How Injuries In The Workplace Can Affect Your Insurance Premiums
Most businesses work hard to prevent injuries in the workplace; after all, they cause more harm than good in every sense. Whether valuable team members have to take time off to recover or your business needs to repair expensive equipment, accidents lead to issues that can be difficult to resolve and take your time away from your important work.
One question that many employers wonder is how workplace injuries will affect insurance premiums. Across the US, almost every state has made it mandatory for employers to take out workers’ compensation insurance to cover if a member of staff requires time off work due to an injury that was not their fault.
Additionally, other costs associated with a workplace injury could lead to a claim, and all this might affect your premiums. Keep reading, and we’ll explore the topic in more detail.
What Sort Of Injuries Require Compensation?
The type of injuries that require compensation will vary, but in general, it will be anything that requires an ongoing period of recovery. This might include any injury that requires surgery to fix or that alters the worker’s life to such an extent that they can no longer work or live as they used to. Solicitors such as the experts at Corey Pollard believe that workers’ compensation should be paid for a shoulder injury requiring surgery, although this does depend on the circumstances. Work with expert workers’ comp solicitors like these to understand the rough values of each claim.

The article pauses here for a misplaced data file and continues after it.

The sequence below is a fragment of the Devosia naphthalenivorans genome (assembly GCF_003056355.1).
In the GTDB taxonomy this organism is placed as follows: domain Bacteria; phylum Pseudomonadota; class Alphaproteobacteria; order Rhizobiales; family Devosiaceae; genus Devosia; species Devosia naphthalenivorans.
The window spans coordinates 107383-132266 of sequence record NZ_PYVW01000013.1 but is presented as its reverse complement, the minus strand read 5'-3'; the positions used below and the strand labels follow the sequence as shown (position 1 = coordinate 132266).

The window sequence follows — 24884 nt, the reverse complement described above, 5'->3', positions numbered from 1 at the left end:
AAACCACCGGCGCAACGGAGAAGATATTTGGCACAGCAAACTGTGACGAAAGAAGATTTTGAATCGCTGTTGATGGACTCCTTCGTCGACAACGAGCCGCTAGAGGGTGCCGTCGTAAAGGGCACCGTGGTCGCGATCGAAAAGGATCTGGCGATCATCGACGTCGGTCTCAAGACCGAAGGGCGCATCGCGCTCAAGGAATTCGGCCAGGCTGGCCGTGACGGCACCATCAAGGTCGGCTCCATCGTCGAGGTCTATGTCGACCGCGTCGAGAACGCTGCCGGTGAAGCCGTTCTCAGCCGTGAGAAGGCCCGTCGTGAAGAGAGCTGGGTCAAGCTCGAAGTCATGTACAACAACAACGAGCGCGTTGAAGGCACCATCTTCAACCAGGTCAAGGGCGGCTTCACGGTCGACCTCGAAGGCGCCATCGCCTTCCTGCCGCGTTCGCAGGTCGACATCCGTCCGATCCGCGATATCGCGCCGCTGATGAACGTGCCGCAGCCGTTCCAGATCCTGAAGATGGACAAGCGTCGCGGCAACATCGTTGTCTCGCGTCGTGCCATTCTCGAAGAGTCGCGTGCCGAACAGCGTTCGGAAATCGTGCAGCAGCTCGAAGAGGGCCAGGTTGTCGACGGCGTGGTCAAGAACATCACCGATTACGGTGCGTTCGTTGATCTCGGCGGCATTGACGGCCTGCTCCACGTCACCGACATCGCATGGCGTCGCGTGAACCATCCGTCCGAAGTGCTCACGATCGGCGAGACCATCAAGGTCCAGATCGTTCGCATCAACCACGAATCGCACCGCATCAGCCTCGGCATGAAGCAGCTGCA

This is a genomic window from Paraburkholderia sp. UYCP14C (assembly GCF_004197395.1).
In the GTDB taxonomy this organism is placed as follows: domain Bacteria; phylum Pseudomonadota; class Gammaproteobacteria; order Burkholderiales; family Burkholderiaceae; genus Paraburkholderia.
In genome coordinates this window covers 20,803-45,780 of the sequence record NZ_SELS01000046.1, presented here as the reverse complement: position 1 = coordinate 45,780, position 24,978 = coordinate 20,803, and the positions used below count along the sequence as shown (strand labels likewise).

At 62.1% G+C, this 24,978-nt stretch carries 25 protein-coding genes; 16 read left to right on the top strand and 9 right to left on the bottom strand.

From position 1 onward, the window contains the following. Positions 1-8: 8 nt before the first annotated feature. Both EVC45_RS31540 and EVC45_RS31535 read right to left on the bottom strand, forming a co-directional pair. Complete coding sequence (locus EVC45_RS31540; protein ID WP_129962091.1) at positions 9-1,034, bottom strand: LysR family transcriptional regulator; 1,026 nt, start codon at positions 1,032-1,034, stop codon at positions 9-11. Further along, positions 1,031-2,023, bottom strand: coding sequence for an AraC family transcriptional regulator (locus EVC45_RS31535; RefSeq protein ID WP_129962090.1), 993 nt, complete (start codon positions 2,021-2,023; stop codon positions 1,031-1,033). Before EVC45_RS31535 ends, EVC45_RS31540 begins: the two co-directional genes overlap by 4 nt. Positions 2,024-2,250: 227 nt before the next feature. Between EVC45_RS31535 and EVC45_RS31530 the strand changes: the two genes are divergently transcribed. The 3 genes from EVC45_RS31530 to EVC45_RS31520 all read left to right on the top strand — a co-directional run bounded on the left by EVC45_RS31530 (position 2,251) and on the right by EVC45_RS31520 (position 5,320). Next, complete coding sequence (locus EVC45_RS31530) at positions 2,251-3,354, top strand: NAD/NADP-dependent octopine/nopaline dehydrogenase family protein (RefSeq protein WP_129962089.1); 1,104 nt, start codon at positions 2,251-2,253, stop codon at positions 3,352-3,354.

What Other Costs Could Raise Business Insurance Premiums?
Alongside any claims for compensation for your workers, other costs could be claimed against your general liability policy, which could also raise your premiums. These include:
- The cost of repairing equipment or machinery damaged in the incident
- Shutdown fees if the workplace has to be evacuated while the injured worker is treated
- Wages to cover replacing the injured worker while they recover
These costs and others can be covered by your general liability policy, which can raise the premium on this as well as your workers’ compensation insurance. Having a lot of claims on your policies could also make it harder for you to switch providers in the future to get a better deal on your coverage.
Ultimately, every business and situation is different, but in general, filing a claim on any insurance policy will cause the rates to rise. A small claim might not affect your costs going forward, but larger claims, or several made concurrently, could mean that you pay more for your business insurance policies in the future. To reduce your need to claim, the only thing any company can do is provide adequate safety training and equipment to staff to reduce the chances of an accident occurring. It’s impossible to prevent incidents entirely, but by being proactive, you can reduce the chances of your premiums going up. With costs escalating across the economic landscape, these savings could be crucial to your ongoing business success.
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